ggedit – interactive ggplot aesthetic and theme editor

Guest post by Jonathan Sidi, Metrum Research Group

ggplot2 has become the standard of plotting in R for many users. New users, however, may find the learning curve steep at first, and more experienced users may find it challenging to keep track of all the options (especially in the theme!).

ggedit is a package that helps users bridge the gap between making a plot and getting all of those pesky plot aesthetics just right, all while keeping everything portable for further research and collaboration.

ggedit is powered by a Shiny gadget where the user inputs a ggplot plot object or a list of ggplot objects. You can run ggedit directly from the console from the Addin menu within RStudio.

Installation

devtools::install_github("metrumresearchgroup/ggedit",subdir="ggedit")

Layers

The gadget creates a popup window which is populated by the information found in each layer. You can edit the aesthetic values found in a layer and see the changes happen in real time.

You can edit the aesthetic layers while still preserving the original plot, because the changed layers are cloned from the original plot object and are independent of it. The edited layers are provided in the output as objects, so you can use the layers independent of the plot using regular ggplot2 grammar. This is a great advantage when collaborating with other people, where you can send a plot to team members to edit the layers aesthetics and they can send you back just the new layers for you to implement them.

Themes

ggedit also has a theme editor inside. You can edit any element in the theme and see the changes in real time, making the trial and error process quick and easy. Once you are satisfied with the edited theme you can apply it to other plots in the plot list with one click or even make it the session theme regardless of the gadget. As with layers, the new theme object is part of the output, making collaboration easy.

Outputs

The gadget returns a list containing 4 elements

  • updatedPlots
    • List containing updated ggplot objects
  • updatedLayers
    • For each plot a list of updated layers (ggproto) objects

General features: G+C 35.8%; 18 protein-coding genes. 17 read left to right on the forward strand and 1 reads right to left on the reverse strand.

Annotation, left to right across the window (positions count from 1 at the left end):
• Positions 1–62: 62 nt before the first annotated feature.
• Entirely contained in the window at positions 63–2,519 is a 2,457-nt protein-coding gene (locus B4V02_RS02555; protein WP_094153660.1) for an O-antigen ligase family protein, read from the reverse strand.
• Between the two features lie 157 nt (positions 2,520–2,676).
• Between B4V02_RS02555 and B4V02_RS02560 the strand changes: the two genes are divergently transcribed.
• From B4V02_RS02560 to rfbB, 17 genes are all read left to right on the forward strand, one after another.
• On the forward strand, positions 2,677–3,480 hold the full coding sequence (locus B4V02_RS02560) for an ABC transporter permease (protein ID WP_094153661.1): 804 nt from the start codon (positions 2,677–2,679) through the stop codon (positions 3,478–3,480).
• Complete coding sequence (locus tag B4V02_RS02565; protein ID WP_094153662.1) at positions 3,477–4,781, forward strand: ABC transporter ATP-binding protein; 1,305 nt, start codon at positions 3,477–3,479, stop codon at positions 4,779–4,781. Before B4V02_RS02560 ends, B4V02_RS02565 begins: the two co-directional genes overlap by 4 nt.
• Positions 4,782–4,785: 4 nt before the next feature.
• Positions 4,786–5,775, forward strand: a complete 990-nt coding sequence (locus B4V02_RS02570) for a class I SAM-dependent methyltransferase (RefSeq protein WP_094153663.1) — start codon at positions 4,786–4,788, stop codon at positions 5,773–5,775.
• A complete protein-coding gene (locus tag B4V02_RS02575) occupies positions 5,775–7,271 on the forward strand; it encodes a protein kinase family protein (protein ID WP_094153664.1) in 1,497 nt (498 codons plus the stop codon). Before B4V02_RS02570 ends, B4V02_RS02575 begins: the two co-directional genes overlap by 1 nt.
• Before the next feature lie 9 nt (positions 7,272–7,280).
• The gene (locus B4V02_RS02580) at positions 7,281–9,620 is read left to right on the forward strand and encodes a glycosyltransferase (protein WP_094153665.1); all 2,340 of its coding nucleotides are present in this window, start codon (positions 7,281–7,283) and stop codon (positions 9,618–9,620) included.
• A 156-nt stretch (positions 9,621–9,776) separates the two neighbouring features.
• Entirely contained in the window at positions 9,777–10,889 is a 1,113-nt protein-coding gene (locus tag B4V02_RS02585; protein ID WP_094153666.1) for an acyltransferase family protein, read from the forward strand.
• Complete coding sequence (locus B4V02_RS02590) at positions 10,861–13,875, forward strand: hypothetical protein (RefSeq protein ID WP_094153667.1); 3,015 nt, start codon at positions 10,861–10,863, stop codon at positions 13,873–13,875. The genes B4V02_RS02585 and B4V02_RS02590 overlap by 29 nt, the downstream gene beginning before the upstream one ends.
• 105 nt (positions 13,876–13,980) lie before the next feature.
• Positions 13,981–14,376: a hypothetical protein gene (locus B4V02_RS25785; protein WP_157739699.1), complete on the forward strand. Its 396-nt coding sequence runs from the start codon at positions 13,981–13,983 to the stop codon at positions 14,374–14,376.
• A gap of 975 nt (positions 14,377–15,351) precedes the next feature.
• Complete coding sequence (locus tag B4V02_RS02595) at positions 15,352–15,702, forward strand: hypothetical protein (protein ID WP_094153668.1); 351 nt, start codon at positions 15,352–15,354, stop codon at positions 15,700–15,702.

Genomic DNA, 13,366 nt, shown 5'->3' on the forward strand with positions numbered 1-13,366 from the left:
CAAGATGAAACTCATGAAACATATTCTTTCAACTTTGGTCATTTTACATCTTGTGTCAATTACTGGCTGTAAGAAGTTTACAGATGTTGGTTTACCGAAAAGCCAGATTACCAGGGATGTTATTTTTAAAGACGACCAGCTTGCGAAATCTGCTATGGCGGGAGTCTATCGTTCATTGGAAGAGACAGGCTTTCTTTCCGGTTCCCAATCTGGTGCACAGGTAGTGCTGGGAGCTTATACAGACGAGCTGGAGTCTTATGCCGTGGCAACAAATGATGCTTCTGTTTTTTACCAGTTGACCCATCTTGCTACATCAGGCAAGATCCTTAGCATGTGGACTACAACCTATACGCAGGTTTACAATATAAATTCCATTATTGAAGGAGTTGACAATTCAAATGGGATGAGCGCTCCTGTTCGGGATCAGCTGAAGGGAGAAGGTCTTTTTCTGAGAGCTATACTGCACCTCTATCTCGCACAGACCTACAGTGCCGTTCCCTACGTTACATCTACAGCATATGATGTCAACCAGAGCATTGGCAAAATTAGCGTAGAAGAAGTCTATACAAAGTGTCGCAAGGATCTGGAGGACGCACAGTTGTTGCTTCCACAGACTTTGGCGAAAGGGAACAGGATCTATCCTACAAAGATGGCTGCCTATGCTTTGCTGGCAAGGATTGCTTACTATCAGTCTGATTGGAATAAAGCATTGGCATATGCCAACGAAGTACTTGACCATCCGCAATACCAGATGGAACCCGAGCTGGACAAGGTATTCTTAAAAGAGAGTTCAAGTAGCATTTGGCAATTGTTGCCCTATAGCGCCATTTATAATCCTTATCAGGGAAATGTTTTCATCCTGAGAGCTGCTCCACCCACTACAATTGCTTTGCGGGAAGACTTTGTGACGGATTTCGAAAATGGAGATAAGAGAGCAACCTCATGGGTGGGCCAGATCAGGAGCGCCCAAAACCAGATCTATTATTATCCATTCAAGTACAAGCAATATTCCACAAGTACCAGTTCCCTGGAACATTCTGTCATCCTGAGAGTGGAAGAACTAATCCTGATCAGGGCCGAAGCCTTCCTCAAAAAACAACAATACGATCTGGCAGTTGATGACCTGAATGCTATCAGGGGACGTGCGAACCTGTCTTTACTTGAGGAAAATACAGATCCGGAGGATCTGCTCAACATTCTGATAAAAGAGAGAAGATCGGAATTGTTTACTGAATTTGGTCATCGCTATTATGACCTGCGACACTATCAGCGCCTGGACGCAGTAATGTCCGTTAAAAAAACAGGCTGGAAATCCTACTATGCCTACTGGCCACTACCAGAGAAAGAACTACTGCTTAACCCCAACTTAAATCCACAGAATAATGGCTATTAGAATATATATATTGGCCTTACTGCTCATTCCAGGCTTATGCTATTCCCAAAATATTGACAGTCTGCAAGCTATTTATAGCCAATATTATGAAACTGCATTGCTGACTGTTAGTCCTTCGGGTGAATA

• Portable object
  • updatedLayersElements
    • For each plot a list elements and their values in each layer
    • Can be used to update the new values in the original code
  • updatedThemes
    • For each plot a list of updated theme objects
    • Portable object
    • If the user doesn’t edit the theme updatedThemes will not be returned

rgg

After you finish editing the plots the natural progression is to use them in the rest of the script. In ggedit there is the function rgg (remove and replace ggplot). Using this function you can chain into the original code changes to the plot without multiplying script needlessly.

With this function you can

Specify which layer you want to remove from a plot:

ggObj%>%rgg('line')

Provide an index to a specific layer, in instances where there are more than one layer of the same type in the plot

ggObj%>%rgg('line',2)

Remove a layer from ggObj and replace it with a new one from the ggedit output p.out

ggObj%>%rgg('line',newLayer = p.out$UpdatedLayers)

Remove a layer and replace it with a new one and the new theme

ggObj%>%rgg('line',newLayer = p.out$UpdatedLayers)+p.out$UpdatedThemes

There is also a plotting function for ggedit objects that creates a grid.view for you and finds the best grid size for the amount of plots you have in the list. And for the exotic layouts you can give specific positions and the rest will be done for you. If you didn’t use ggedit, you can still add the class to any ggplot and use the plotting function just the same.